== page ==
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Vacuum and Forcep Assisted Birth (Nursing)

by Jacquelyn McMillian-Bohler

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    00:01 The next procedure is called a vacuum-assisted birth.

    00:05 So during this procedure, a suction cup is actually placed over the vertex of the fetal head and it's used to guide the fetus out during second stage.

    00:16 When do we use this? Sometimes the second stage and the labor in general have been so exhausting for the patient.

    00:23 They just don't have any gas left.

    00:26 And so we'll use the vacuum as a way to help give a little more amp to that pushing power.

    00:32 Also, if we have a situation where the fetus is in distress, so again, how would we know that? we know it because we're watching the fetal monitor or we're listening to the doppler right after the contraction.

    00:43 If we hear late or variable D cells over time, then we might need to get the baby out sooner, and a vacuum can help to shorten that second stage.

    00:53 So what are the risks of a vacuum assisted birth? This is important because this is not the nod.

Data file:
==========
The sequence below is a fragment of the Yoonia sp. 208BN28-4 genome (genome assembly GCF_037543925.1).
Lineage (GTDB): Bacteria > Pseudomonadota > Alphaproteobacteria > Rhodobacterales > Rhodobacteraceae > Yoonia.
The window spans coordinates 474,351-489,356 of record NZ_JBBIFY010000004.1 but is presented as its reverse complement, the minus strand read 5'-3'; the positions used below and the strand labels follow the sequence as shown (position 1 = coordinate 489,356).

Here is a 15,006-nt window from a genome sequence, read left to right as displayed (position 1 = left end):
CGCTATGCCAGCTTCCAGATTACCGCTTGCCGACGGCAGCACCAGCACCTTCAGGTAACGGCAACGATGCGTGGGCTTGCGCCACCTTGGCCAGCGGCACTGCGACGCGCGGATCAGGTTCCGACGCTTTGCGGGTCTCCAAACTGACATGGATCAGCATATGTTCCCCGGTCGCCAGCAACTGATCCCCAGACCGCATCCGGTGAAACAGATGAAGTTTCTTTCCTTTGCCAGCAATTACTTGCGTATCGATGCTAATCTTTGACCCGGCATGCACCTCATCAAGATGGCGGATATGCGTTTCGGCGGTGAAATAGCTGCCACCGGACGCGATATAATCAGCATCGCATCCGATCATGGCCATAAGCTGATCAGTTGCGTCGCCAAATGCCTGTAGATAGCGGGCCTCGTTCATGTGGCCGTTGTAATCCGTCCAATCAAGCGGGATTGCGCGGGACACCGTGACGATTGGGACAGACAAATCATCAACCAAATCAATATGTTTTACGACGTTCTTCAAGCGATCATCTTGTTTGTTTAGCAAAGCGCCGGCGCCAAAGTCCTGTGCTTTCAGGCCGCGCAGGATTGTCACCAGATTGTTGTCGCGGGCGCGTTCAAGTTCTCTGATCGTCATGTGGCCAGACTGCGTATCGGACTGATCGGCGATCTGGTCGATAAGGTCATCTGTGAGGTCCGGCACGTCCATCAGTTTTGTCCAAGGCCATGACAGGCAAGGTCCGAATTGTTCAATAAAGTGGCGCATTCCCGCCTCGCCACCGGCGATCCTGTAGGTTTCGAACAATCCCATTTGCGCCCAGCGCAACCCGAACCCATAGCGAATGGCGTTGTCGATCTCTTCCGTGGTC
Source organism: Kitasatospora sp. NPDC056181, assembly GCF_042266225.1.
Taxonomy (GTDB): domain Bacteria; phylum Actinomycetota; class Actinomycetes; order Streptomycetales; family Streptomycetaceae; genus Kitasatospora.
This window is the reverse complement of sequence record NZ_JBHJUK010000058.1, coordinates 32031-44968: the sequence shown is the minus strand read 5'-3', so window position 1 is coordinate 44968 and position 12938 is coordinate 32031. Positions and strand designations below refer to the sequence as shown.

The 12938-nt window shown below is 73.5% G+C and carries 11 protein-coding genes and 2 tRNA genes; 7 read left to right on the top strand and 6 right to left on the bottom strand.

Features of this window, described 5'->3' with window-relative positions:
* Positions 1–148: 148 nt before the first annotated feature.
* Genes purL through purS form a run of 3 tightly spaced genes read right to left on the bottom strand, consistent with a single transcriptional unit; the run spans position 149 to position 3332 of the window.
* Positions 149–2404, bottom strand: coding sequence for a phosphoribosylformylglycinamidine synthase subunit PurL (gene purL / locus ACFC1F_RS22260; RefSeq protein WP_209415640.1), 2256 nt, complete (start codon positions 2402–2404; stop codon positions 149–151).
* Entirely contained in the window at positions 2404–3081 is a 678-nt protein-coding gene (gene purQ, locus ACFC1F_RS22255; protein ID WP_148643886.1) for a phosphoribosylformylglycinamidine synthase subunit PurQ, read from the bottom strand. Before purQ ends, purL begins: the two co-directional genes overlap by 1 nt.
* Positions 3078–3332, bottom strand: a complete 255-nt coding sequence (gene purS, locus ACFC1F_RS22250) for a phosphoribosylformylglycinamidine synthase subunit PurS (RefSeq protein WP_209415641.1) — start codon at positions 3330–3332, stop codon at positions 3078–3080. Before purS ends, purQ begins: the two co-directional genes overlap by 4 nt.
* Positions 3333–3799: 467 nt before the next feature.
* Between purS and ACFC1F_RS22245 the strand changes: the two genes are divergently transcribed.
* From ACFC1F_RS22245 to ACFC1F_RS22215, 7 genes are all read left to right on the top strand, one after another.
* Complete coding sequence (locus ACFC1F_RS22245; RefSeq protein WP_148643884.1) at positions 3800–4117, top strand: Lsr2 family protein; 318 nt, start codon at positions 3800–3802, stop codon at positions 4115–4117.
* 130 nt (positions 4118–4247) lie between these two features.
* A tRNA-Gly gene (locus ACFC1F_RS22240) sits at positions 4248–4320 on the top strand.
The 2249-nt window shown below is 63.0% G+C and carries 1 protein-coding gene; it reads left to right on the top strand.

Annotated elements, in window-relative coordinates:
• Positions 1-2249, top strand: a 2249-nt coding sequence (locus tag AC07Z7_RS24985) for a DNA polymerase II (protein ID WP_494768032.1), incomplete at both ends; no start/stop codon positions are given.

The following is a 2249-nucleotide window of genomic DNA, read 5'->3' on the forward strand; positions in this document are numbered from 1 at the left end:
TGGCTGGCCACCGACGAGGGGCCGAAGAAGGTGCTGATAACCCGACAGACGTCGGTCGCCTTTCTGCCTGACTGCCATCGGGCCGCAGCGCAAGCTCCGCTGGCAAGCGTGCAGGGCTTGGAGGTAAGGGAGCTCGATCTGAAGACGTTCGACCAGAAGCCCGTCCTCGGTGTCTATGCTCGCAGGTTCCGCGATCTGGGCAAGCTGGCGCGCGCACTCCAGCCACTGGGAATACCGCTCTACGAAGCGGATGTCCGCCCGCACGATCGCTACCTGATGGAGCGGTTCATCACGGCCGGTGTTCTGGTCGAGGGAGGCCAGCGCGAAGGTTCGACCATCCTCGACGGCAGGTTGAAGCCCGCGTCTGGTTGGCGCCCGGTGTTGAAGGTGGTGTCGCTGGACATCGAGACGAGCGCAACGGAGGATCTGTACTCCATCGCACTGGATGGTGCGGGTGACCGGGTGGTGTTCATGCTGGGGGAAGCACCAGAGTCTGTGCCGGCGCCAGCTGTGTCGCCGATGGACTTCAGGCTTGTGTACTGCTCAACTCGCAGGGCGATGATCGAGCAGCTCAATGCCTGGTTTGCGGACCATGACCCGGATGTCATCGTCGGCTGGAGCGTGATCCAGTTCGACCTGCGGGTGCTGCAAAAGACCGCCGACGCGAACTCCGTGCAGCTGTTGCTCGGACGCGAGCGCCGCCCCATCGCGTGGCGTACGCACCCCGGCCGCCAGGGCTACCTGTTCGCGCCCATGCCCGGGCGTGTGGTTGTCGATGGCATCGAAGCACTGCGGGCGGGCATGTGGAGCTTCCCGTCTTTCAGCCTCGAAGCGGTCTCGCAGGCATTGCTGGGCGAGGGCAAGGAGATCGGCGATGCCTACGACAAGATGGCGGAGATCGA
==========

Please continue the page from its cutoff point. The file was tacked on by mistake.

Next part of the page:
00:59 So think about the fact that we're putting a suction cup over the baby's head and we're pulling.

    01:04 There can be lacerations that occur both on the fetal head, and also on the vaginal walls.

    01:12 Skull fractures from the force of pulling, bruising, both on the scalp and also on the vaginal walls.

    01:19 We could have an intracranial hemorrhage from the pressure of pulling.

    01:23 Facial paralysis.

    01:24 If there are any nerve innervations or involvement from something that we've done during the vacuum.

    01:29 Or hearing damage.

    01:31 And again, this is related to poorly placed vacuums.

    01:35 So under normal circumstances, none of these things will happen.

    01:38 But we do have to be aware that those risks are there.

    01:42 What is the nurse need to do? The nurse is not going to perform the vacuum, but they do need to be prepared to gather the equipment that's needed.

    01:49 So that might be what's called a Kiwi.

    01:51 So a Kiwi is the most popular type of vacuum that's used.

    01:55 So gathering that would be important.

    01:58 The next thing is that during the procedure, the nurse is going to need to monitor the fetal heart rate to make sure there are no signs of further distress, and also to assess the fetus.

    02:07 So all those things we talked about in terms of intracranial hemorrhage, or bruising, or scalp lacerations, then the nurse when they're doing their newborn exam is going to take extra note of that.

    02:18 Another method for helping to deliver the baby during second stage is using forceps.

    02:24 Now you might be thinking of forceps, like little tweezers, or maybe you're thinking of salad tongs, that's pretty close to what it is.

    02:31 So instead of using the suction cup, we're going to use these metal tongs around the baby's head, or in the case of a breech around their hips to actually help guide them through the pelvis.